Loren Coleman makes a living investigating creatures whose existence has not yet been proven.
Coleman is one of the world’s leading cryptozoologists, working to uncover animals whose existence is disputed or unsubstantiated. Some 68 years ago, the first photo of the Loch Ness monster was shot and published in a U.K. newspaper. But the mystery continues.
According to Coleman there’s not just one Loch Ness Monster, yeti, or mysterious creature, but rather, an entire population exists. In the book he cowrote, "The Field Guide to Lake Monsters, Sea Serpents, and Other Mystery Denizens of the Deep," Coleman said the population probably doesn't live in Loch Ness, either.
“There’s lots of sightings; there’s lots of history there, but for them to actually be in Loch Ness all the time — there’s some trouble with that. It is a narrow lake,” Coleman said.
He said people often forget there have been more than 40 land sightings where the Loch Ness Monster has seemed to travel across land.
“The ocean is only one mile from Loch Ness, so we may actually have Loch Ness as a reservoir of creatures that occasionally come there to either take a vacation, to breed, or to just look for more food in the Loch Ness area,” Coleman said.
Coleman said he doesn't believe the popular notion that the sea creatures are large, prehistoric marine reptiles.
“What we have going on in Loch Ness and in a lot of these northern latitude lakes seems to be some varieties of long-necked seals that are very rare. They are mostly unseen and undocumented because they do stay underwater, and they’re very fast, and they also cross land,” Coleman said.
Many of the land sightings occurred in the 1920s and ‘30s, as the lake was revealed through land changes and deforestation, Coleman said.
“We do have people that have very good records of large objects that are moving quite rapidly there. We also have the Tim Dinsdale film that shows a large object that looks like the back of a whale, and some other pictures that are pretty inconclusive, but they certainly show a large animate object there,” Coleman said.
In addition to photographic evidence, Coleman said there is also sonar evidence from Operation Deep Scan, an expedition in Loch Ness that used sonar technology to find the Loch Ness Monster. It was reported that scientists had sonar contact with a large, unidentified object at the bottom of the lake.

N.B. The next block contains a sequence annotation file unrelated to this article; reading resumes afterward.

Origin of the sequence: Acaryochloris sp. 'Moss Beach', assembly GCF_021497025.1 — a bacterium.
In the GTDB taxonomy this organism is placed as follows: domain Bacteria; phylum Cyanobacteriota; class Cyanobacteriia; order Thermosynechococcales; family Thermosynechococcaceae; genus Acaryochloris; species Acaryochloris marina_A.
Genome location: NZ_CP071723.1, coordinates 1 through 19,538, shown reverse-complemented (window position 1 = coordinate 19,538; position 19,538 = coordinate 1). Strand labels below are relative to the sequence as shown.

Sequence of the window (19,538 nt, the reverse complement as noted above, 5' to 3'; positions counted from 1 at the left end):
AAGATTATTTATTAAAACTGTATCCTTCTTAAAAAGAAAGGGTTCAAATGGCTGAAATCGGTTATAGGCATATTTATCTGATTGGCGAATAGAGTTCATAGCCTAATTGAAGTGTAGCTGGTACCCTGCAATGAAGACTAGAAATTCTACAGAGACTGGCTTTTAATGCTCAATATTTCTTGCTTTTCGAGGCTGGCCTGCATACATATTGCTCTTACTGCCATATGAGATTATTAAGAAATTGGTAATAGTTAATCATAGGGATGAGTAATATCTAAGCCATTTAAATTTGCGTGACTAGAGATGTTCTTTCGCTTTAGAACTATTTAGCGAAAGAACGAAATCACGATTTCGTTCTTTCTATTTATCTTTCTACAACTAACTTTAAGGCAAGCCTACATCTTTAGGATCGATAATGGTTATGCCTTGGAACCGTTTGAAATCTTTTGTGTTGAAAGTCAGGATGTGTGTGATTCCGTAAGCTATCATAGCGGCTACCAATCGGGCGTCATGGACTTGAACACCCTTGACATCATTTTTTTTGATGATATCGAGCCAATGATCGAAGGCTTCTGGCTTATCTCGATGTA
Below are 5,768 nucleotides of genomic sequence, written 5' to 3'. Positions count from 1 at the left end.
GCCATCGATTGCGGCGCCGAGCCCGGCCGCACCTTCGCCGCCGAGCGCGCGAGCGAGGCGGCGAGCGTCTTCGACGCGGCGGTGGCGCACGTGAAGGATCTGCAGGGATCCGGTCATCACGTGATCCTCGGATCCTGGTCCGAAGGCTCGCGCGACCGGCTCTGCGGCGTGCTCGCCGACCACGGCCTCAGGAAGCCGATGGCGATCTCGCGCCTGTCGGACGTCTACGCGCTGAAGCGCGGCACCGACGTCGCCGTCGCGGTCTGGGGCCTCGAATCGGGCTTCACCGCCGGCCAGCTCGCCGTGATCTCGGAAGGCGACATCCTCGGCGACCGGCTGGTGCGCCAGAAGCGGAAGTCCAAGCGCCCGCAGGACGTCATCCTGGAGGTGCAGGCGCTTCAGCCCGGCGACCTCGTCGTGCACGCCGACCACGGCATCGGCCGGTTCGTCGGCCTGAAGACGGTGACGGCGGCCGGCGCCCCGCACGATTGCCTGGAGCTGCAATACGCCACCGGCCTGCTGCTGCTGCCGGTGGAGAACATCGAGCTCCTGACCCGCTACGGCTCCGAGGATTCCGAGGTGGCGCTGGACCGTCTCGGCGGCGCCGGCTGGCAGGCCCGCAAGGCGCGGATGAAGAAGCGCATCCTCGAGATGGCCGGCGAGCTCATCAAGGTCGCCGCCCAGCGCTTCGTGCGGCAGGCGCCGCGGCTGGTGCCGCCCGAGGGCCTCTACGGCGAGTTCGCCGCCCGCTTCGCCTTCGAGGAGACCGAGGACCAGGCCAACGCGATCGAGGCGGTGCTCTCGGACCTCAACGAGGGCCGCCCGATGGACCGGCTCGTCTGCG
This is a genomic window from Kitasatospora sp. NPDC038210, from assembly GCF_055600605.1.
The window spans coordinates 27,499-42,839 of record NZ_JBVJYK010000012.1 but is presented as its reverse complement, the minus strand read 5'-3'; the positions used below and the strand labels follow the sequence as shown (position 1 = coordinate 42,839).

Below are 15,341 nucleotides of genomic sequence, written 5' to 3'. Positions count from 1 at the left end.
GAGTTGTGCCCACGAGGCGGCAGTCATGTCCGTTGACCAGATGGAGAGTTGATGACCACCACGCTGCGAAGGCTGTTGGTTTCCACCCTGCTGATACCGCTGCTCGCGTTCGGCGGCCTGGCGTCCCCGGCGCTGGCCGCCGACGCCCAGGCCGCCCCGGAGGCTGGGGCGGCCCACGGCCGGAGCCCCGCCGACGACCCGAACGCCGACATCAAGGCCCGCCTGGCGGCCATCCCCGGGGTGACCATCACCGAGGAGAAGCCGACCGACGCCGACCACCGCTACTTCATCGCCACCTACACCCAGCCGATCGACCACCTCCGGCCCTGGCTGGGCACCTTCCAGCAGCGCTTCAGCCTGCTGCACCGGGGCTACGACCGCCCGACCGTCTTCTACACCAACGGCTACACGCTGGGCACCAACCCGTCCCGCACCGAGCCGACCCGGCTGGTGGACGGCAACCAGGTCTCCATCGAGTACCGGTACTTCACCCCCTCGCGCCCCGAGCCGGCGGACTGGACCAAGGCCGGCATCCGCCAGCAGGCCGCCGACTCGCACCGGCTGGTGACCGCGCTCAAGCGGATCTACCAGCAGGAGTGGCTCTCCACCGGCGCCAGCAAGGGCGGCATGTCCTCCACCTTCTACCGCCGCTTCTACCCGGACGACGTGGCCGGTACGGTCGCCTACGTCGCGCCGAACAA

“They actually did get some sonar bounces back, even though the way they wrote up the material, it sounds like they didn’t find anything. So you have to read deeper in some of these official reports to find that sometimes, if people are going there with a very skeptical, debunking point of view. Even when they do find evidence that’s inconclusive, or maybe is marginally conclusive, it’s oftentimes written up to ridicule that evidence and say that it was just an unknown,” Coleman said.
Coleman explained that cryptozoology is really the collected testimonials and the physical evidence of these creatures. As soon as the creatures become known, and the species are captured, they become part of zoology.
This has occurred with many new species that have been discovered, that had been seen, but not yet classified.
“There’s new sharks, new beaked whales, and new manta rays being found all the time, that local natives will know about, but Western scientists won’t,” Coleman said.
Coleman also noted that there have been Russian sightings of a giant sea cow in the Arctic seas, dinosaur reports in the Congo, which may actually be an aquatic variety of rhinoceros, and sightings of a perhaps 60-feet long sea centipede near Vietnam.
In Utah, there were also reports of the existence of a 14-foot long beaver.
“There seems to be a historical memory of this giant beaver. If you look at reports from the 1850s, 1860s, there’s actual living memory among members of the Mormon Church of these giant beaver existing in the lakes of Utah,” Coleman said.
He believes that a new creature will be discovered in the next decade.
“It’s a foregone conclusion. We know that new beaked whales are still being discovered. I have hopes that the giant octopus, which, of course, are very well hidden in some of these deep holes in the Bermuda area — that some kind of a revelation will come there. Science is really trying to explore the oceans more. The oceans are the best field for data,” Coleman concluded.